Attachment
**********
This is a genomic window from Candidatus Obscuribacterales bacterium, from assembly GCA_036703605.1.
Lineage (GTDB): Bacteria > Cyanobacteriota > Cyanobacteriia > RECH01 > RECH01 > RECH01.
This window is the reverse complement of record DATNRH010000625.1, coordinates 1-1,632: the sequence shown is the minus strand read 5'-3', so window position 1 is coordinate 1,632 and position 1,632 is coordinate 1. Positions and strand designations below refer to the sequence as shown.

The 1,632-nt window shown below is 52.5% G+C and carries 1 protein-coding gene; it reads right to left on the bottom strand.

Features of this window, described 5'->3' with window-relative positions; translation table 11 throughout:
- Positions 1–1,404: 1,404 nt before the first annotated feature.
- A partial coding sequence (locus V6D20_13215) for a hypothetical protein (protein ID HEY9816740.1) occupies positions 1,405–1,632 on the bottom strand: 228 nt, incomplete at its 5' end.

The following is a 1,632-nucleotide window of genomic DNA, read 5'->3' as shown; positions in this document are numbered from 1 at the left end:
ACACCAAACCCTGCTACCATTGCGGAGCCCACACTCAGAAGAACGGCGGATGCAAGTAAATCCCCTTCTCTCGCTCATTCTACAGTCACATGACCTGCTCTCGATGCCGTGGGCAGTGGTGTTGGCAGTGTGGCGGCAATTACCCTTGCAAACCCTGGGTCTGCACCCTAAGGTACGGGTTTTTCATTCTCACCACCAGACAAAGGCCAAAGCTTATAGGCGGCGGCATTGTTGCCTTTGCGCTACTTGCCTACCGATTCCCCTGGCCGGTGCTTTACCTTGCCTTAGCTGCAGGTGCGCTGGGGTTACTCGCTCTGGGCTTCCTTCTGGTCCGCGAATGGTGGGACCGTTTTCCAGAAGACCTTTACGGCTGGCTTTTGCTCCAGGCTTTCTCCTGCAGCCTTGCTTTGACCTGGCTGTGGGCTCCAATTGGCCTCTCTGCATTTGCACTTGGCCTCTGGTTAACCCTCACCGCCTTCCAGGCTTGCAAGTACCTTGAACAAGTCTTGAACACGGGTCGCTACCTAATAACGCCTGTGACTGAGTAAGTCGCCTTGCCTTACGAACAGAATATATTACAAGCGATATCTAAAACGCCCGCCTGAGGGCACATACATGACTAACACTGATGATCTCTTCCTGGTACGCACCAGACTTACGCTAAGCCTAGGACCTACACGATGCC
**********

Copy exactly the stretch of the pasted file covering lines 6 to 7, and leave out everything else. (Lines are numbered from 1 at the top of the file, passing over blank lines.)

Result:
- Positions 1–1,404: 1,404 nt before the first annotated feature.
- A partial coding sequence (locus V6D20_13215) for a hypothetical protein (protein ID HEY9816740.1) occupies positions 1,405–1,632 on the bottom strand: 228 nt, incomplete at its 5' end.